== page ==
If you attended Gotelee’s Employment Law Update at Trinity Park last month you may remember us mentioning the European Court of Justice case of Federacion de Servicios de Comisiones Obreras v Deutsche Bank SAE. The facts of this case are that a trade union brought a group action in Spain against Deutsche Bank, seeking a judgment declaring the bank was under an obligation to record the actual daily working time of its employees.
Earlier this year, the Advocate General stated that in order to comply with duties under the Working Time Directive, national law must require employers to keep records of actual time worked by workers. He commented that even though the Directive does not expressly provide for such an obligation, keeping records of hours worked is instrumental in, and essential to the attainment of the objectives which the directive pursues. Although the Advocate General’s opinion is not binding, it is usually followed by the European Court of Justice. This case is no exception – the European Court has now agreed with the Advocate General.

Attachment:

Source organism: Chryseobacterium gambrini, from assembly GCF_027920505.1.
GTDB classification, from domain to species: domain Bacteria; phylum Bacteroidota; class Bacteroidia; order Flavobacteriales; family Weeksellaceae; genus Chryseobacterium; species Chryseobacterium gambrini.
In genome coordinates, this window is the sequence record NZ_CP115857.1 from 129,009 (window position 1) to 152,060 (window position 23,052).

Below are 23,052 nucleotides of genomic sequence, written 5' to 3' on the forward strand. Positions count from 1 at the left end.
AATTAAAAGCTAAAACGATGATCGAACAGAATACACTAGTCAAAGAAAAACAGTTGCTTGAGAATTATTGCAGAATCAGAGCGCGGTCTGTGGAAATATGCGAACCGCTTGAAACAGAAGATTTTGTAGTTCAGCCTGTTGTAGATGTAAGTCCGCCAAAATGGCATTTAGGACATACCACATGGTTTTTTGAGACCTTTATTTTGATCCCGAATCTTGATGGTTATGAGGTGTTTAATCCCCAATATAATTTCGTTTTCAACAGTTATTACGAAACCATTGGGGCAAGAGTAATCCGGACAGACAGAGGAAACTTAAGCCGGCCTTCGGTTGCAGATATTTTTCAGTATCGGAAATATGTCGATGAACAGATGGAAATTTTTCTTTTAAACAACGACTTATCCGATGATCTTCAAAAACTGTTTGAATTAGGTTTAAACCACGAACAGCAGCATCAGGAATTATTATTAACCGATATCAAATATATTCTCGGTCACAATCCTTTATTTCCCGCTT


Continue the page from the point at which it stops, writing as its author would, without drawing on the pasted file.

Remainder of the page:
This judgment means that the Working Time Regulations do not properly implement the Working Time Directive into UK law, and in order to do so would have to be amended to include a requirement on employers to introduce a system for recording the actual number of hours worked by each and every worker on a daily basis. Whilst simple on the face of it, the practicalities of such an obligation are potentially very complex particularly when you consider workers who work remotely, employees whose salaries are not linked to the hours actually worked and workers who hold more than one job. Of course the impact of this decision is somewhat dependent on Brexit and any reforms the Government chooses to make if and when we do leave the EU.